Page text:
Oh well, back to bloodying the knuckles...
-drew

Message edited by author 2008-03-20 23:54:45.
03/21/2008 12:12:18 AM · #7
Another option is to use one of the free or reasonably priced pre-made photo galleries. I see some of the members here use zenfolio. I've never used it but you can do a forum search to find user's opinions. There are many more. Also check out the websites that members post on their profiles. When you find one you like, PM that person and ask what they are using. You may find they have done your research for you.

03/21/2008 12:25:14 AM · #8
drewbix, I, as always, will plug my site first (www.AdamMathiasPhotography.com). I did make this all from scratch, everything is dynamic so it is unbelievealby easy to update and maintain, I usually get nothing but good feedback on it, etc. However, I taught myself to make this. And to get to this level, it took me a good year or so of STRONG work. Okay, maybe I am a slow learner, but pro's have commented on my solid codeing. The point- if you dont have that much time, want something more unique, etc, hire somebody. If you do have the time, realise you are going to have to be very patient. Last option (again a plug for myself)- Hire somebody (ahem) who will work with you to get it as close to perfect for you as they can, and will do it for a cheaper rate, because they (ahem...me) are looking to improve their web design portfolio
03/21/2008 12:27:09 AM · #9
If you decide to do it yourself, one way to put up a website is to start with Linux hosting and use Gallery.
//gallery.menalto.com

Check out some sites built with Gallery from the following demo page:
//gallery.menalto.com/gallery/demosites/

Many hosting organizations include Gallery as part of their standard package (like the following):
//www.domain.com/hosting/standard.php
About $10 per month or less for the hosting (depending on how long you sign up for).
About $10 per year for domain registration.

Or, if you want to experiment for free, try Google Sites, Standard Edition:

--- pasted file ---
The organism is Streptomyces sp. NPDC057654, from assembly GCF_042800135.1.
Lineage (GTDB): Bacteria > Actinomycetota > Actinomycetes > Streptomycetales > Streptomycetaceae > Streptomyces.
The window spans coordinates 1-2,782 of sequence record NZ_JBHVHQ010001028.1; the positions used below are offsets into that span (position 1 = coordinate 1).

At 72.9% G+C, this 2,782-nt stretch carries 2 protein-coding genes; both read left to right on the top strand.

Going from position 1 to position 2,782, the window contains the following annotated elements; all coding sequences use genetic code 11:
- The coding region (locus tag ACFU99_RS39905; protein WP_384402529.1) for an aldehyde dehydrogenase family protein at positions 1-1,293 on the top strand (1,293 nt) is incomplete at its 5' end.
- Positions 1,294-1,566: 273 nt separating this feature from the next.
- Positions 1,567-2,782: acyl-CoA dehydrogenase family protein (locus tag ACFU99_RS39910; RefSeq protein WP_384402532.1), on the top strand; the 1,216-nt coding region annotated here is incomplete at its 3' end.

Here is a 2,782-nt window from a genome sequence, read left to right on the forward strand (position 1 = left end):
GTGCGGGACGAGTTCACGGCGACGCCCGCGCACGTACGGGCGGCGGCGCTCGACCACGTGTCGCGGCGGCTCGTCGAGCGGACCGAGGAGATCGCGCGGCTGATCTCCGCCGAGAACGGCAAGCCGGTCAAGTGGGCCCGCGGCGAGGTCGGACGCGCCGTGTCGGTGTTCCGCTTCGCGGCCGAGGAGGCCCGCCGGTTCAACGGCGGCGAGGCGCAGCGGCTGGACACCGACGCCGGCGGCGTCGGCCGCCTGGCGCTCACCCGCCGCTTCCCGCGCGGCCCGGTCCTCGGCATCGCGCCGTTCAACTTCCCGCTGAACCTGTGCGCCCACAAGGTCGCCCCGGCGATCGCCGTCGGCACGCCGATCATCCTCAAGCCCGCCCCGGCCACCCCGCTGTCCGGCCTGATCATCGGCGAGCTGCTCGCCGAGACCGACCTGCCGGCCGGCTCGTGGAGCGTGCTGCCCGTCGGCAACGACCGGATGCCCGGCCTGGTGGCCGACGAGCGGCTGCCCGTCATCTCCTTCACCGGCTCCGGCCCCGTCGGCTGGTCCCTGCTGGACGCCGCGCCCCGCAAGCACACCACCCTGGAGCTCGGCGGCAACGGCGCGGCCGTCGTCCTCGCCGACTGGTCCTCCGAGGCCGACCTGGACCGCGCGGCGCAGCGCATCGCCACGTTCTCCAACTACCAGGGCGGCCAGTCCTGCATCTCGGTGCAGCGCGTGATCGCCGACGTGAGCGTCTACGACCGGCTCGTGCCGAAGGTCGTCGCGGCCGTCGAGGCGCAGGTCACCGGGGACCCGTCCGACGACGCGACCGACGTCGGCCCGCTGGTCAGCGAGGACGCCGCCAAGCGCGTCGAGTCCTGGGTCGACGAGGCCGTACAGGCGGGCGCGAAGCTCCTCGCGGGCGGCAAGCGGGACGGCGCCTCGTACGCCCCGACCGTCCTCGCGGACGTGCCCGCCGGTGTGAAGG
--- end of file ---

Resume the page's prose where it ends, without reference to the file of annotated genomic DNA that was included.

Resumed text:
//www.google.com/a/help/intl/en/admins/editions_spe.html
Note - be sure to read the "terms of service" and make sure you know what you are getting into...

03/21/2008 02:28:01 AM · #10
I had a terrible crash with Gallery, )-; I currently use 4images littlegett.com/Gals/ I know a bit of coding so I can really go inside the code and make it more personable.

But for something simple, with many threads on it the PicLens plugin for your website is a wicked simple and easy way to generate gallery's for your site. If your user doesn't have the plugin, it is basically a page with a bunch of thumbnails. but still customizable. creaturefotography.com/ gives you a sample of mine.

Supposedly you can integrate gallery into wordpress, however I haven't had much luck with it being flexible enough for my needs. (i.e. if changing the way the blog looks skin/theme, it doesn't work right) I didn't play with it terribly long, but I gave it the old college try.

There are other programs that generate gallery's for you like Coffecup and others. It just really depends on what you need exactly, how much you want to put into it /time/money/effort and how soon you want it functioning.

Now, the major problem I see, is that it will never be perfect, no matter what anyone feeds you. But it can be functional and quick. I can have any number of gallery's up and running within a couple hours. (most the time is waiting for the domain/host to set the site). Customization takes longer of course.
03/21/2008 08:45:09 AM · #11
php slide show is a nice little script also. It simply reads the imags stored in its directory and creats the slide show. This can be incorporated into static html sites etc to give you the slideshow functionality.

//www.zinkwazi.com/wp/scripts/
03/21/2008 09:48:14 AM · #12
Thanks everybody for the ideas/tips so far! I guess I need to sit down with someone that does this to line things out of what I can handle and what things I can pay someone to do more quickly.
03/21/2008 09:53:28 AM · #13
With Lightroom it is quite easy to make some pretty decent slideshows--both html and flash--that can stand alone or be incorporated in another web page. The templates included with Lightroom (and others available online) can be customized. This was "created" in just a few minutes.

03/21/2008 10:16:02 AM · #14
drew hit me up at the gtg. I started a new site a couple months back and it is easy if you use Lightroom
.www.grizzphotos.com
03/21/2008 10:31:02 AM · #15
Originally posted by griz210:

drew hit me up at the gtg. I started a new site a couple months back and it is easy if you use Lightroom
.www.grizzphotos.com


that doesn't look like a lightroom created gallery. Did you have to do any additional coding?